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Reconﬁgurable Domes

Computational design of dry-ﬁt blocks for modular vaulting

Selina Bitting1, Shervin Azadi2, Pirouz Nourian3

1,2,3Delft University of Technology

1s.bitting@student.tudelft.nl 2,3{s.azadi-1|p.nourian}@tudelft.nl

In contrast to the contemporary aesthetic account, Muqarnas are geometrically

complex variations of Squinches used for structural integration of rectilinear

geometries and curved geometries. Inspired by the historical functionality of

Muqarnas, we present a generalized computational workflow for generating

dry-fit stacking modules from two-dimensional patterns in order to construct a

dome. Similar to Muqarnas these blocks are modular in nature, complex in

geometry, and compression-only in their structural behavior. We demonstrate the

design of such structures based on the exemplary Penrose pattern and showcase

the variations & potentials of this method in comparison to conventional

approaches.

Keywords: Muqarnas, Generative Design, Modular Design, Unreinforced

Masonry Architecture, Penrose Tiling, Workflow Design

INTRODUCTION

Muqaranas (Tabbaa 1985) are an archetype of the

middle-eastern architectural vernacular, often recog-

nized by their intricate design. They are created using

various modules, and are diﬃcult to replicate with-

out speciﬁc knowledge and materials due to their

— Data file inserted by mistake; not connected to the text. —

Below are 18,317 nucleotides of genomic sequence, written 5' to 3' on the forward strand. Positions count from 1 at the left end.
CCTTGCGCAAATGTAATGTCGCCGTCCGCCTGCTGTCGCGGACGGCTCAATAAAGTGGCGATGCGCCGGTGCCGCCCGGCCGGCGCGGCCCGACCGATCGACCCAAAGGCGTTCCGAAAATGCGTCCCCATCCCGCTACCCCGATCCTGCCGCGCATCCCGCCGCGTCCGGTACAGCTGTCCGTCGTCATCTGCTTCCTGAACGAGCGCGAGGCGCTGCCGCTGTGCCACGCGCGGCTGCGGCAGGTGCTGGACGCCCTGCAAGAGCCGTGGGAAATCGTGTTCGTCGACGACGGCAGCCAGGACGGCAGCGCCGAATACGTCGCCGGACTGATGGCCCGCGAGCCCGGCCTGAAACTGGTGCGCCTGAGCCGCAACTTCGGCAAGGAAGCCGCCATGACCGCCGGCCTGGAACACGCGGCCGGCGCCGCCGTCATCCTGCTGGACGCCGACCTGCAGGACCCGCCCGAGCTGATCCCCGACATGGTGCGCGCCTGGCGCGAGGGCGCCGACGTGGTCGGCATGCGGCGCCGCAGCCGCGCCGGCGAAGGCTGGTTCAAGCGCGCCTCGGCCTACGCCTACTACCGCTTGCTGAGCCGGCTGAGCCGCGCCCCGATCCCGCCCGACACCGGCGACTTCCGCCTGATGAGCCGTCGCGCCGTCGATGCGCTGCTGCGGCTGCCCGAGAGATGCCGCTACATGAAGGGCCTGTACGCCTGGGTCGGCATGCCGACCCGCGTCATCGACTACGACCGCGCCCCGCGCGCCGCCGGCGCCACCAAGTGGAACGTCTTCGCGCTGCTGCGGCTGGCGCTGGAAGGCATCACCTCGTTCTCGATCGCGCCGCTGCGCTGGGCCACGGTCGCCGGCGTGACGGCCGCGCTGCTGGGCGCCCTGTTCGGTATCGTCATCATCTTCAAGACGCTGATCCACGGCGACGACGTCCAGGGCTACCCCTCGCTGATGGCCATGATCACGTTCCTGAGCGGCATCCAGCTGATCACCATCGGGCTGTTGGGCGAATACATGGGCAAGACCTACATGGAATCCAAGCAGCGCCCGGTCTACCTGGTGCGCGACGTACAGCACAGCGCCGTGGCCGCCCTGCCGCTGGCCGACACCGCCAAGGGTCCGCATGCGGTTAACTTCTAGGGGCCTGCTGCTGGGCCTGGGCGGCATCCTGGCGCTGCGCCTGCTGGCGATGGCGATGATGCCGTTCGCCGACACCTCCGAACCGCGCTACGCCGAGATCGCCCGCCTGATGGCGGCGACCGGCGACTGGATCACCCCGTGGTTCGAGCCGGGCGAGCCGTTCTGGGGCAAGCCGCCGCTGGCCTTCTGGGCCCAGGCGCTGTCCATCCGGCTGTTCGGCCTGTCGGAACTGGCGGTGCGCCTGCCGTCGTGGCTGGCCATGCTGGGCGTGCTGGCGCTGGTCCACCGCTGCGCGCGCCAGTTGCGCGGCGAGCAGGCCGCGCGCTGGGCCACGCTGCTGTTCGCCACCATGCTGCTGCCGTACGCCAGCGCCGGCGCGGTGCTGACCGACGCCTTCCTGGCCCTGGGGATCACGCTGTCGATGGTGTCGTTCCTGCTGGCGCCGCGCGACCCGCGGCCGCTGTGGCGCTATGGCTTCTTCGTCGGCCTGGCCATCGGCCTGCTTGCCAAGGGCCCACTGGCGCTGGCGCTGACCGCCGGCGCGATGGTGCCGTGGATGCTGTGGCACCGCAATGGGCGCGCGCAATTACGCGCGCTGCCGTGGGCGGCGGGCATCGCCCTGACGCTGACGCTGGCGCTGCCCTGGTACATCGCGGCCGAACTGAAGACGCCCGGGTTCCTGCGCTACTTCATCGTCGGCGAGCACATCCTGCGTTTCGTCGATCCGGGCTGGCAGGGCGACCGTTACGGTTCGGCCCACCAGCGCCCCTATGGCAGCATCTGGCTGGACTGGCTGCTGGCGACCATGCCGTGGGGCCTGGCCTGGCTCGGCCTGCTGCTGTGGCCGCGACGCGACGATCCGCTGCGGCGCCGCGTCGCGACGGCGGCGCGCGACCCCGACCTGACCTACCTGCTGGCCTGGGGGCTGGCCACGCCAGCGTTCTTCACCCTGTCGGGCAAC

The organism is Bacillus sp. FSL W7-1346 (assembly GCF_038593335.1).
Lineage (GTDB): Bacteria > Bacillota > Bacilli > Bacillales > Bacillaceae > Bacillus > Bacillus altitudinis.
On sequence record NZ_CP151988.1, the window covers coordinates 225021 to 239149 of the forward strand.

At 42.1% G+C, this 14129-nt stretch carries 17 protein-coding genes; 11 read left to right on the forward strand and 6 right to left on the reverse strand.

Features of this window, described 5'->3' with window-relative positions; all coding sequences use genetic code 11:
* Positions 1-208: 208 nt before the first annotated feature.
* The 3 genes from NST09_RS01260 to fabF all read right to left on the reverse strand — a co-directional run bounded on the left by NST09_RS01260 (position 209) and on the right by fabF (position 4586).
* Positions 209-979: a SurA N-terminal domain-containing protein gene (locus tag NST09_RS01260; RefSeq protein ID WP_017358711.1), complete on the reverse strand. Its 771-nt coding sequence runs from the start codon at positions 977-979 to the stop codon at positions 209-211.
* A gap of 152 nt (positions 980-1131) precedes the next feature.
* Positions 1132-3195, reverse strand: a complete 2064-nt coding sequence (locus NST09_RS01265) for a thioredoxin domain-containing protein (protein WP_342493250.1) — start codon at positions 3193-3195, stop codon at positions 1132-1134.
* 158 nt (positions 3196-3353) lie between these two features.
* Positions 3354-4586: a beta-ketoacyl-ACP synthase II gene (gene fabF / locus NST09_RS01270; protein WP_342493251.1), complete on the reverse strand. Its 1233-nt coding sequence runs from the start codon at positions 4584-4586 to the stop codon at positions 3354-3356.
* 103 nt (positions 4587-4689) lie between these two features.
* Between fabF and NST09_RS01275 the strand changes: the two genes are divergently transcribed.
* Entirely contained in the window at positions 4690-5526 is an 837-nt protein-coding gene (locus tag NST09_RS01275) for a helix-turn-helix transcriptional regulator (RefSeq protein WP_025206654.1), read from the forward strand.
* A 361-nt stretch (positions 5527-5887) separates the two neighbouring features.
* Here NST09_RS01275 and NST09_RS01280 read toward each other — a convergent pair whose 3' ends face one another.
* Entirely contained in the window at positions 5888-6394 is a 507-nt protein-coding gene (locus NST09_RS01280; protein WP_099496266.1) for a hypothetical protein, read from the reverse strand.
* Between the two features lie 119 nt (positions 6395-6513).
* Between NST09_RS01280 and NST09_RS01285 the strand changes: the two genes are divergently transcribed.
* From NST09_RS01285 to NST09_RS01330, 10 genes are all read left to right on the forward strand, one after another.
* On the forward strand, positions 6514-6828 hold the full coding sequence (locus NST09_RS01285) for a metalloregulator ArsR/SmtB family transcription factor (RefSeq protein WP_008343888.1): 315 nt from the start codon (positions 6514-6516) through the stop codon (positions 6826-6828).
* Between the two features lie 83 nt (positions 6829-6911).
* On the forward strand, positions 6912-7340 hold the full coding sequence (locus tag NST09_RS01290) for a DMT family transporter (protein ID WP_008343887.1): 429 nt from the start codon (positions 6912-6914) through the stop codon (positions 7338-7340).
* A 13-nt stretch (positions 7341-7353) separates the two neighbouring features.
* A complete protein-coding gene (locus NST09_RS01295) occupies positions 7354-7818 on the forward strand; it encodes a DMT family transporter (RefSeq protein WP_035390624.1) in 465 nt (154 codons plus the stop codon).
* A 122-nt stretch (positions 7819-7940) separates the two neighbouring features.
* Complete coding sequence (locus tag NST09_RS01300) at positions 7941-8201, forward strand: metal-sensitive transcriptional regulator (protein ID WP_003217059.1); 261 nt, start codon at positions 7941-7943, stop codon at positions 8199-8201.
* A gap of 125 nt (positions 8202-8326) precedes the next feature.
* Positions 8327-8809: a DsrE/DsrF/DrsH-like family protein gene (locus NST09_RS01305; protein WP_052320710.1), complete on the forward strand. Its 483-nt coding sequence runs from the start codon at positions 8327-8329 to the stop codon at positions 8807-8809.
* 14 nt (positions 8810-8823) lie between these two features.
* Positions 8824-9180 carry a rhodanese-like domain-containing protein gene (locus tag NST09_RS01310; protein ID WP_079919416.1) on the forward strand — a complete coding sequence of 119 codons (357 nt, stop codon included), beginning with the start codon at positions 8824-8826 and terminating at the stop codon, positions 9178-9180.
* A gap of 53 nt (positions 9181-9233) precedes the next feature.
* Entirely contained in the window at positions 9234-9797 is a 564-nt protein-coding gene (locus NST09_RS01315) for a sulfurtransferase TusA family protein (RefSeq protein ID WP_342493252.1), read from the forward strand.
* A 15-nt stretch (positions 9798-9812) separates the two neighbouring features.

intricacy as well as the relevant construction tech-

niques. Muqarnas originated as a structural method

for transitioning from a rectilinear space to a dome, as

a geometrically more complex squinch (Koliji 2012).

This method of using modules to transition between

diﬀerent types of geometries is the inspiration be-

hind the proposed generative method as it takes into

consideration the force ﬂows through the topologi-

cal connections of said modules (Chassagnoux 1970).

Additionally, the diﬀerent techniques used to under-

stand and replicate traditional muqarnas are essen-

tial to the generalization of the construction method

into a computational process.

Traditionally, muqarnas use a pattern which

speciﬁes the juxtaposition of modules in the hori-

zontal plane. By reading the pattern, it is apparent

which modules are located where in order to create

the overall dome or squinch (Yaghan 2001, [4] ). This

relationship between pattern and block is replicated

in the computational process which results in a dry-

ﬁt, pre-cast set of interlocking blocks that are held to-

gether via gravity; thus resulting in a compression-

only structure. In order to translate the muqarnas

into such a method, two vital elements are required:

a 2D pattern and a speciﬁcation of how the blocks re-

late to the pattern.

The generative method (see Algorithm 1 in Fig-

ure 1) begins with the creation of a Penrose pattern

Computational design - Volume 1 - eCAADe 39 |263

Figure 1

Computational

Muqarnas

Procedure

[2], then navigates the pattern, and later extrudes

the modules. The Penrose pattern is exemplary, but

any other 2D pattern can be utilized instead (Castera

2003). This speciﬁed relationship between the pat-

tern and the block results in a system of overlapping,

stacked modules with an overall design that is indica-

tive of traditional muqarnas (Sakkal 1988), but is gen-

eral in its implementation. The modules are simple

enough in design to be constructed with neither par-

ticular knowledge about materiality nor additional

equipment.

In order to evaluate the diﬀerent potential meth-